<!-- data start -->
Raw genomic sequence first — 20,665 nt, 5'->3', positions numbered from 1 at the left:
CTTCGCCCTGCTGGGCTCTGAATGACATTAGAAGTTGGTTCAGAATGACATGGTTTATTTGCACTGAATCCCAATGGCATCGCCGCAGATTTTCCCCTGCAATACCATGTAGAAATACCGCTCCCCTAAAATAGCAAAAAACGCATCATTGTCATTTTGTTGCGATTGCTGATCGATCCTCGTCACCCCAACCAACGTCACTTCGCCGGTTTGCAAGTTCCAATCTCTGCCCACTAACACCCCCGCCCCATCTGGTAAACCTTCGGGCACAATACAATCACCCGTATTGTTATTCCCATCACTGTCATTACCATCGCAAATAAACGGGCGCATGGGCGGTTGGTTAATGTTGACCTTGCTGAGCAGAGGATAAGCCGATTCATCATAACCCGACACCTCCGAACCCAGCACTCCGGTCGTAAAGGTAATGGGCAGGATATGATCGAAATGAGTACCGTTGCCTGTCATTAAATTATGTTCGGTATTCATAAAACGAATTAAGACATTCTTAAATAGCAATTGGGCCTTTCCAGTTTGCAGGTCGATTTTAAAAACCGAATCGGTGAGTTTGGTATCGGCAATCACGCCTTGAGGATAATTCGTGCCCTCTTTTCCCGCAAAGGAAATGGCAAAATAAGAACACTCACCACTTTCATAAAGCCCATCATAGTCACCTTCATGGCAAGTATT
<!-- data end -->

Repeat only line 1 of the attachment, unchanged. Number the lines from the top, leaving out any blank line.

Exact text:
Raw genomic sequence first — 20,665 nt, 5'->3', positions numbered from 1 at the left: